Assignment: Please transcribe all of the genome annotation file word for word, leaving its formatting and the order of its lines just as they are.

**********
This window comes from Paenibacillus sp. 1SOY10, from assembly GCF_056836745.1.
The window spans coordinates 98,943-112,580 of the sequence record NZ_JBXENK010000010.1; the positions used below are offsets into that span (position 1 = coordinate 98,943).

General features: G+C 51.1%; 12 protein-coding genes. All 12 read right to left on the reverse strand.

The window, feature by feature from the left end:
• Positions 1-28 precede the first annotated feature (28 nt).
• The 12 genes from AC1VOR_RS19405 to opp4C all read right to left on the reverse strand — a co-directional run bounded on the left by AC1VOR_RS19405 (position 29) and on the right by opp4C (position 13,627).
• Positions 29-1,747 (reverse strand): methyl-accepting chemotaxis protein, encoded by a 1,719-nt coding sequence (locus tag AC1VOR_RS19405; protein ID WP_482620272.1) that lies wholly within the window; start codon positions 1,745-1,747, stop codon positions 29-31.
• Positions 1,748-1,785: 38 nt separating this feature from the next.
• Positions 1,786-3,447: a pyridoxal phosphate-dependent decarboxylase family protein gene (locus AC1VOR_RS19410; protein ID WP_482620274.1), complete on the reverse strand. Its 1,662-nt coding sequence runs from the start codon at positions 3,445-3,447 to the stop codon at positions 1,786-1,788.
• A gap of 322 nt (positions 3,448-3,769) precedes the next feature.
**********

This window comes from Paenibacillus sp. 1SOY10, from assembly GCF_056836745.1.
The window spans coordinates 98,943-112,580 of the sequence record NZ_JBXENK010000010.1; the positions used below are offsets into that span (position 1 = coordinate 98,943).

General features: G+C 51.1%; 12 protein-coding genes. All 12 read right to left on the reverse strand.

The window, feature by feature from the left end:
• Positions 1-28 precede the first annotated feature (28 nt).
• The 12 genes from AC1VOR_RS19405 to opp4C all read right to left on the reverse strand — a co-directional run bounded on the left by AC1VOR_RS19405 (position 29) and on the right by opp4C (position 13,627).
• Positions 29-1,747 (reverse strand): methyl-accepting chemotaxis protein, encoded by a 1,719-nt coding sequence (locus tag AC1VOR_RS19405; protein ID WP_482620272.1) that lies wholly within the window; start codon positions 1,745-1,747, stop codon positions 29-31.
• Positions 1,748-1,785: 38 nt separating this feature from the next.
• Positions 1,786-3,447: a pyridoxal phosphate-dependent decarboxylase family protein gene (locus AC1VOR_RS19410; protein ID WP_482620274.1), complete on the reverse strand. Its 1,662-nt coding sequence runs from the start codon at positions 3,445-3,447 to the stop codon at positions 1,786-1,788.
• A gap of 322 nt (positions 3,448-3,769) precedes the next feature.